One major accomplishment during the past few years was getting more people involved—including players, orchestra family members and volunteers from the community.
SASO secured the first-ever season sponsor for its concerts: Dorothy Vanek. A new major benefactor donor category has been established and two donors have already stepped forward.
Our annual StarStruck Gala became well established not only as a fundraiser, but also as a night where orchestra members and supporters could have fun, get to know each other a little better and feel good about supporting such a worthwhile cause.
To become more relevant in today’s electronic world, our patrons can now buy tickets and make donations online. We also introduced patron e-mail alerts for upcoming concerts and a weekly electronic newsletter for orchestra members.
Our accounting system has been upgraded to a professional system with accountability for expenditures, checks and balances with box office and ticket sales, and more accurate attendance figures—which result in more accurate information for grant applications.
While many orchestras and non-profits are struggling, especially during the economy we found ourselves in from 2008, SASO is on sound financial footing.
During my term we completed a comprehensive search for a new music director, reviewing scores of applicants and inviting finalists to conduct the orchestra. Linus Lerner was the best choice as our fifth music director, who continues to move the orchestra forward in quality, community outreach and respect.
A quartet of musicians — a hornist, two bassoonists and a percussionist — gathered in a trailer in Willcox, not to make music, but to draft the articles of incorporation for a new orchestra. They called it the Southern Arizona Symphony Orchestra and filed the legal documents on July 26, 1979.
None of those involved in the early years could have imagined the phenomenal success this orchestra would have—not just surviving—but thriving. For more than three decades SASO has provided generations of musicians and audiences the opportunity to explore familiar, seldom-heard and new music from around the world.
It was named the Southern Arizona Symphony Orchestra because the intent was to take the music on the road to audiences in Casa Grande, Green Valley and Nogales. Little did anyone image that road would eventually lead all the way to Mexico, where the orchestra performed in the summer of 2013, and to China, where the orchestra has performed on two tours.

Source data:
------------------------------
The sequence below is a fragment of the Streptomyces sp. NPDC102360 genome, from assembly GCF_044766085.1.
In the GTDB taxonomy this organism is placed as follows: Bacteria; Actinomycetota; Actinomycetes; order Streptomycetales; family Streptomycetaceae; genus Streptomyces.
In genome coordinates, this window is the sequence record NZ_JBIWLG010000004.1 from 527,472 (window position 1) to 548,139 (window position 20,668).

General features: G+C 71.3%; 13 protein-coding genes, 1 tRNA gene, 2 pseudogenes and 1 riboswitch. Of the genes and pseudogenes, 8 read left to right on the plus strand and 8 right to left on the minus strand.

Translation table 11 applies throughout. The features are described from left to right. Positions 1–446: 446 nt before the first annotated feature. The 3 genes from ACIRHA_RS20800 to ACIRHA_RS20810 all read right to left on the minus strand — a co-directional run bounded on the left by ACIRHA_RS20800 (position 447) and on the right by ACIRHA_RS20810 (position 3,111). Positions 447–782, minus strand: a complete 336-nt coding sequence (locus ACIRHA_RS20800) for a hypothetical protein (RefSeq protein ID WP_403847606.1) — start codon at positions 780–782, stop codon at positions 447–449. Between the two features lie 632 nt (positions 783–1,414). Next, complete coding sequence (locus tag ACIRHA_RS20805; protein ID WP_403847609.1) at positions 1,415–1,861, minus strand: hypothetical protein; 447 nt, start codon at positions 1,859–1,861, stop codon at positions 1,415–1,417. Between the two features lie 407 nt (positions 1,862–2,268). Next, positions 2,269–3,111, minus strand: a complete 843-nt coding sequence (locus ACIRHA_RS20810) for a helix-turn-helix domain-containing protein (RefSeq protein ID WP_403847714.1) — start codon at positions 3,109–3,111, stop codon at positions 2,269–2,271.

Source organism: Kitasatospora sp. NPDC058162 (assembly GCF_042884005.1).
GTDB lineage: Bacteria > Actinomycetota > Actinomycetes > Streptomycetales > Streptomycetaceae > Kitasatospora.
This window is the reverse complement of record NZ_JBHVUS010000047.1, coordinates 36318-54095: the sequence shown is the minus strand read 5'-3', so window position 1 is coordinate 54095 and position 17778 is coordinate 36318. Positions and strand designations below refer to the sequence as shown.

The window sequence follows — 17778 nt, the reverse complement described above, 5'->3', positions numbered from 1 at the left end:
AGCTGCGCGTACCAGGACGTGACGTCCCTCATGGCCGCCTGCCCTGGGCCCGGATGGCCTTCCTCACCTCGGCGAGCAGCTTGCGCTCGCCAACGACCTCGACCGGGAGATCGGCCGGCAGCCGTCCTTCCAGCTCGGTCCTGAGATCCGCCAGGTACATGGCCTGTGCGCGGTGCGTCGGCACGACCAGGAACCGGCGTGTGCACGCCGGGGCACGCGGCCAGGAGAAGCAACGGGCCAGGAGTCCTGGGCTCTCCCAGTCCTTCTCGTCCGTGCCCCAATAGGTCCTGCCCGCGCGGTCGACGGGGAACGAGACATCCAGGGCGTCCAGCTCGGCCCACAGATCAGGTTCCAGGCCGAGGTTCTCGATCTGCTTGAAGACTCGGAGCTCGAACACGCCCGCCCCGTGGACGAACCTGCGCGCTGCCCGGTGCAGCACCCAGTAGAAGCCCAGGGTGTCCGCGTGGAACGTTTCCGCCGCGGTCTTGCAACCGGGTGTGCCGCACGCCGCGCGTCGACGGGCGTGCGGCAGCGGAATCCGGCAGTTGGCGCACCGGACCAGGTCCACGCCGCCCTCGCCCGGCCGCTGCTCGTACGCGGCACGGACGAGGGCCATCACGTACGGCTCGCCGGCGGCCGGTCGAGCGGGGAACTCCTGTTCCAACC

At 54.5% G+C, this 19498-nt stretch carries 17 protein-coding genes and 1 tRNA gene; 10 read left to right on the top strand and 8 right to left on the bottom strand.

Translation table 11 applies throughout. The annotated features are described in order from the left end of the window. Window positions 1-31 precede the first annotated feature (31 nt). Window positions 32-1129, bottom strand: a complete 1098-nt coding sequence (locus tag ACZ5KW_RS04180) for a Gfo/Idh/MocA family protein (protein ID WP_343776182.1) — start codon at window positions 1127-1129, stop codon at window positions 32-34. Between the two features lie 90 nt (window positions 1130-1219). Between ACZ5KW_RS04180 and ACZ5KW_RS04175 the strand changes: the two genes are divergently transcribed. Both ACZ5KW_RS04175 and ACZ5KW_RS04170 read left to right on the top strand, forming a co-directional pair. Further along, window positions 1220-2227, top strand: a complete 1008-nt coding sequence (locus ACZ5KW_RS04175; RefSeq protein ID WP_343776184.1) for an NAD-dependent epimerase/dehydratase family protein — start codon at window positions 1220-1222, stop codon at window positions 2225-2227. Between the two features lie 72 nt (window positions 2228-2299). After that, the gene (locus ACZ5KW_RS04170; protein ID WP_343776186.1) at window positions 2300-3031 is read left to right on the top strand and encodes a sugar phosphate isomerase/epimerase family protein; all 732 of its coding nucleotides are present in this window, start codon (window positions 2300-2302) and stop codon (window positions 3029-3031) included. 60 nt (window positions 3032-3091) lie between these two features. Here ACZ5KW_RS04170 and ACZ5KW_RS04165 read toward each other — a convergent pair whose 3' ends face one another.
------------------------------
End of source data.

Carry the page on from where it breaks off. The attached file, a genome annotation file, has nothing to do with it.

This is an orchestra founded by musicians and run by musicians. For 30 seasons SASO musicians have done practically everything—onstage and behind the scenes. This includes acquiring music, recruiting players, renting halls, producing brochures and programs, advertising, buying insurance and hauling the timpani. Oh yes, also practicing, rehearsing and performing.
In January 2007, SASO began the policy of auditioning all new players before joining the orchestra. I was lucky (?) enough to be one of the first players to audition. I must admit it was a bit scary after spending 35 years in the business world. When Debbie Bouchard found out that I had run a large business for 30 years and had also served on several boards of directors, I soon found myself on the SASO board of directors as secretary, then treasurer for 3 years and president since 2011.
During that time, SASO became the first community orchestra to tour China in 2009 with a return trip in 2012. Then in August of 2013, the orchestra traveled to Oaxaca, Mexico for the Oaxaca Opera Festival.
With tremendous growth comes more administrative tasks, so in December of 2012, we hired James Reel as the executive director. We now have individual sponsors for many of our concerts, a growing number of season ticket holders, and an expanded number of concerts we play each season. Our first CD, Celebration, will be released in the spring of 2014.
As we move toward our 40th anniversary, we are still financially strong and our music director, Linus Lerner, continues to challenge the orchestra to make beautiful music for Southern Arizona.